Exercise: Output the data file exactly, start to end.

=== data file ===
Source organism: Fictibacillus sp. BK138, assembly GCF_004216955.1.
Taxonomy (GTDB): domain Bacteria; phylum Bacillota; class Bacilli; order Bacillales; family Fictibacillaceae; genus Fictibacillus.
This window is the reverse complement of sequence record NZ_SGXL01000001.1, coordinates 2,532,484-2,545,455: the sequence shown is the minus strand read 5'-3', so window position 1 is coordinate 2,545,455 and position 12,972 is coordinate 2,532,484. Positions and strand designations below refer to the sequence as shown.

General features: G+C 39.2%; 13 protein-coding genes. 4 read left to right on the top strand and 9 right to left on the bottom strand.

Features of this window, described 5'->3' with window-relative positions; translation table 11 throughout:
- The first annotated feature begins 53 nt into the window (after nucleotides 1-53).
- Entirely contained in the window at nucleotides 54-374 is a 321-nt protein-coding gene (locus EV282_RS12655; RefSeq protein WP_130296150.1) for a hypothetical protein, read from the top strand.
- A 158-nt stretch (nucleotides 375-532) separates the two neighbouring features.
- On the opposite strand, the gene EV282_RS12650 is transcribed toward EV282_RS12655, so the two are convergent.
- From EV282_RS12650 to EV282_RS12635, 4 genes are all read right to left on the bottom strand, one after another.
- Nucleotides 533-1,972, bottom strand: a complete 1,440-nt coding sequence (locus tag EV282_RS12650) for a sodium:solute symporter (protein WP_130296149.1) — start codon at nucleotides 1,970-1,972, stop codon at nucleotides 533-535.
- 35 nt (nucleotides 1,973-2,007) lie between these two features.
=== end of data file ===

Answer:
Source organism: Fictibacillus sp. BK138, assembly GCF_004216955.1.
Taxonomy (GTDB): domain Bacteria; phylum Bacillota; class Bacilli; order Bacillales; family Fictibacillaceae; genus Fictibacillus.
This window is the reverse complement of sequence record NZ_SGXL01000001.1, coordinates 2,532,484-2,545,455: the sequence shown is the minus strand read 5'-3', so window position 1 is coordinate 2,545,455 and position 12,972 is coordinate 2,532,484. Positions and strand designations below refer to the sequence as shown.

General features: G+C 39.2%; 13 protein-coding genes. 4 read left to right on the top strand and 9 right to left on the bottom strand.

Features of this window, described 5'->3' with window-relative positions; translation table 11 throughout:
- The first annotated feature begins 53 nt into the window (after nucleotides 1-53).
- Entirely contained in the window at nucleotides 54-374 is a 321-nt protein-coding gene (locus EV282_RS12655; RefSeq protein WP_130296150.1) for a hypothetical protein, read from the top strand.
- A 158-nt stretch (nucleotides 375-532) separates the two neighbouring features.
- On the opposite strand, the gene EV282_RS12650 is transcribed toward EV282_RS12655, so the two are convergent.
- From EV282_RS12650 to EV282_RS12635, 4 genes are all read right to left on the bottom strand, one after another.
- Nucleotides 533-1,972, bottom strand: a complete 1,440-nt coding sequence (locus tag EV282_RS12650) for a sodium:solute symporter (protein WP_130296149.1) — start codon at nucleotides 1,970-1,972, stop codon at nucleotides 533-535.
- 35 nt (nucleotides 1,973-2,007) lie between these two features.